In fact, unless you wanted to do some special kind of post-processing on the UI alone I don't see why you wouldn't render it last.


The reason I do not do it this way is that I want to avoid rendering the UI each frame. I'd rather render it to a backbuffer and redisplay that saved copy each frame and ONLY update it if a control is refreshed.

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You'll probably find that rendering the UI at the end is actually better (in terms of optimisations) than messing around with pbuffers and FBO's. At the end of the day your UI is only going to have a maximum of a couple of hundred poly's, that's nothing for a modern gfx card.

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Absolutely true. If you're doing this for performance, you are wasting your time (furthermore slick GUIs are updated each frame anyway).

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Well my entire GUI system is all drawn using points, lines and quads. So there are quite a few state changes in there, as well as many calls to glScissor, ect... This is why I wanted to render the entire thing into some sort of buffer and simply 'paste' it onto the screen and only redraw the contents if needed.

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Fix that problem rather than work around it. I think you'll find that its worth it in the long run. Forcing the GUI to render in strange out-of-order cached way will be more initial investment for less long-term gain, because you will be pigeonholing your system fairly early on in its life.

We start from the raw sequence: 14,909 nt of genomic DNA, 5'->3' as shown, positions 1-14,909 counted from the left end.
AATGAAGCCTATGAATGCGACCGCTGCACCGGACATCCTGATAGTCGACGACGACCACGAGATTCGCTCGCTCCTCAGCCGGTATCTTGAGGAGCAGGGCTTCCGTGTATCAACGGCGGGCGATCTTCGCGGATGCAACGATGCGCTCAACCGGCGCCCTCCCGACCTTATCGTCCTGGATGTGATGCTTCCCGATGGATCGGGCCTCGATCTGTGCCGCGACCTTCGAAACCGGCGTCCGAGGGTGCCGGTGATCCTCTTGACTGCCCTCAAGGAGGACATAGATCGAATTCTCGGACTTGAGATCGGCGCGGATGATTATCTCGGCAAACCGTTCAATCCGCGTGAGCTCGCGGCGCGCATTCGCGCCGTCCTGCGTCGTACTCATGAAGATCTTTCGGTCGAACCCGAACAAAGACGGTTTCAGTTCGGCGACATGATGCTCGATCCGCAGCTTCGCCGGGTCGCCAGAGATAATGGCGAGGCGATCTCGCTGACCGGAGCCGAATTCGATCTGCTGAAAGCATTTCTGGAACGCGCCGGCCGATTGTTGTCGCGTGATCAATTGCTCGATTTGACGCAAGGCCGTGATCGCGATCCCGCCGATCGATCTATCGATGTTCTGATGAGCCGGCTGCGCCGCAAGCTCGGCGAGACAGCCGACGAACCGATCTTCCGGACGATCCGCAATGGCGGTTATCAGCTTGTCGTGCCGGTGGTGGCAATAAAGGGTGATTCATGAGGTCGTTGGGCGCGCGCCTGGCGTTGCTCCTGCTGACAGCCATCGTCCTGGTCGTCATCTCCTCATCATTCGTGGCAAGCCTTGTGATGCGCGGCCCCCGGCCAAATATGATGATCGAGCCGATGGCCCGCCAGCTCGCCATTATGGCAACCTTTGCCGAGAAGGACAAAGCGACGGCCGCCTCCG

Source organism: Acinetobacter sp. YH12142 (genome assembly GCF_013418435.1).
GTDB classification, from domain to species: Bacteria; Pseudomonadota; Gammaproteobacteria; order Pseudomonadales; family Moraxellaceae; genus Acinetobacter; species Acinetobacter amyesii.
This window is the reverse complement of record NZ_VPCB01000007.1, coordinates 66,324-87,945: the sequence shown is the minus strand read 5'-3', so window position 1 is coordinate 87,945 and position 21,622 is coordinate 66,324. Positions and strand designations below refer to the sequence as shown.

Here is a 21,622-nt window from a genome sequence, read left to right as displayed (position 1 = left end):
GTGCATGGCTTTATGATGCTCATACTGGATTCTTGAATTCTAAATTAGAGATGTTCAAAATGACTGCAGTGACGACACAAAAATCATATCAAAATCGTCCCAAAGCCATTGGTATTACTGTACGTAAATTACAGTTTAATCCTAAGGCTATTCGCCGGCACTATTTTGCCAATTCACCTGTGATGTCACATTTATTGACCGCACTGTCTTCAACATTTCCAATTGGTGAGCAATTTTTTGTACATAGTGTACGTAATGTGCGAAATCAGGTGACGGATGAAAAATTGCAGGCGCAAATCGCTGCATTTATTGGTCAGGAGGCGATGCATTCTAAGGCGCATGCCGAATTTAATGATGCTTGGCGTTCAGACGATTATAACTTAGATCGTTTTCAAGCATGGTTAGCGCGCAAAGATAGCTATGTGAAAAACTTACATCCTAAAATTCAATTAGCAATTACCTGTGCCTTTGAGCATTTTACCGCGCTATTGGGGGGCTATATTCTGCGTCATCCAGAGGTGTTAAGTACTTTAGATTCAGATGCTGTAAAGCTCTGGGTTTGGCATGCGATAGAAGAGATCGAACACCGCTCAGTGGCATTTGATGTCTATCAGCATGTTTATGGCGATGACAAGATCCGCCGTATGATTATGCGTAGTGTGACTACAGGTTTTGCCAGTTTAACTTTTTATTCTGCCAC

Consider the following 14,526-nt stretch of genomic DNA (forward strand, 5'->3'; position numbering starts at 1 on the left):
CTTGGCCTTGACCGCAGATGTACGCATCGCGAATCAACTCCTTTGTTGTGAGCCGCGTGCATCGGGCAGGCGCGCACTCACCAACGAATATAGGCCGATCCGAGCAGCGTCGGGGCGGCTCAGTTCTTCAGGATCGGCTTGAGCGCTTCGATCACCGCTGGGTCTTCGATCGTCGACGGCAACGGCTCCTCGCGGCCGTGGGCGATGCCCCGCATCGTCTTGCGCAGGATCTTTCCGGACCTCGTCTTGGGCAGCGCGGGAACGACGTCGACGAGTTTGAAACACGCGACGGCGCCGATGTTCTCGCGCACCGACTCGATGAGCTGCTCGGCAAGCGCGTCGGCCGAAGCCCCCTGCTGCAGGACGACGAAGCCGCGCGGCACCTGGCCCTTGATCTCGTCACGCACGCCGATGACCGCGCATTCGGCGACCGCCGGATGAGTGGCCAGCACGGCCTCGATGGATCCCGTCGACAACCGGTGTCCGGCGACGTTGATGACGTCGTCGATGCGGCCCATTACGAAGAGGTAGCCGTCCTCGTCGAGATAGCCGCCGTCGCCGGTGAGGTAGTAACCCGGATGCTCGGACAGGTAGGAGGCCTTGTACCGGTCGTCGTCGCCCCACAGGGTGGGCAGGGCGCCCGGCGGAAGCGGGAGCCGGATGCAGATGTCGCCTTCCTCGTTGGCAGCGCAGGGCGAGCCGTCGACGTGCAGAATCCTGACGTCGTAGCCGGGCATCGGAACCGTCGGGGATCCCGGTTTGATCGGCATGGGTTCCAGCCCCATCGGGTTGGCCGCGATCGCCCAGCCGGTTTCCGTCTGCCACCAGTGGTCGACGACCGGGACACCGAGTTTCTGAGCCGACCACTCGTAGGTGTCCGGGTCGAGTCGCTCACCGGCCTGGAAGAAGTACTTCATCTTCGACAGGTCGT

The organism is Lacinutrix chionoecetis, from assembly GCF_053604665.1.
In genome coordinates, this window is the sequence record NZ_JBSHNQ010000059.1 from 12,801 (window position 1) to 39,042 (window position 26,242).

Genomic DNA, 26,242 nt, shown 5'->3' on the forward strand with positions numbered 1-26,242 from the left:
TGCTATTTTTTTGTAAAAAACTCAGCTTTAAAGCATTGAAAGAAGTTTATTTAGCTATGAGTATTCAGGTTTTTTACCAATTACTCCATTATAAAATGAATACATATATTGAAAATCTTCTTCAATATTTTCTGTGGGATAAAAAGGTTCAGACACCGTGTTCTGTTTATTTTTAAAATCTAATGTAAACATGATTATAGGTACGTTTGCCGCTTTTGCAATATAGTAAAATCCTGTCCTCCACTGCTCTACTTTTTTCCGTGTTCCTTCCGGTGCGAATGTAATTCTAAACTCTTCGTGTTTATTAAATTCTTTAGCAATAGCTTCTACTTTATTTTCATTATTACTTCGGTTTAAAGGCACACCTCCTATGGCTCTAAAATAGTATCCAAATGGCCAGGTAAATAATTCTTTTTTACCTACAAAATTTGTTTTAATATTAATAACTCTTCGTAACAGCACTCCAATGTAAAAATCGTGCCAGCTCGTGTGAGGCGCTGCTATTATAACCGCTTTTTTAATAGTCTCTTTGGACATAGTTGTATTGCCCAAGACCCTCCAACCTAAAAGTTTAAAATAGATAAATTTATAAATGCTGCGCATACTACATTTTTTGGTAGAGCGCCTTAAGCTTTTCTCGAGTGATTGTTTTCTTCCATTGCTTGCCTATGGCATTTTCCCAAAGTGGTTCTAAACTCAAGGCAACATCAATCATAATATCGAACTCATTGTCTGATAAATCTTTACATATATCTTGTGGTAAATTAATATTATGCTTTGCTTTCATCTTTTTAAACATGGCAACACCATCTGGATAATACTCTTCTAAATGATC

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Quote:
Original post by jpetrie
Fix that problem rather than work around it. I think you'll find that its worth it in the long run. Forcing the GUI to render in strange out-of-order cached way will be more initial investment for less long-term gain, because you will be pigeonholing your system fairly early on in its life.


Actually I've already completed the system the way I described. I have a special control called GLPanel when rendered, saves all of the main OpenGL states needed by the UI and then allows me to render anything I need to (3D scene, ect...). Then when the GLPanel's OnPaint is finished being called, all previous states are restored and the GUI proceeds to render any remaining controls.

The way I optimize the GUI rendering is each frame the backbuffer is copied to the frontbuffer and nothing is ever redrawn unless it needs to be. If the GLPanel needs to be refreshed each frame, then I simply manually draw a screen aligned quad that fills up the panel's viewport with z = far plane, and set up the appropriate glViewport calls and I'm done.

It all works rather nicely at the moment, but the only thing it does not allow me to do is an overlay UI, such as when you start up Counter-strike Source or when you're playing WoW. For that, each control is being re-rendered each frame. This is what I'd like to avoid.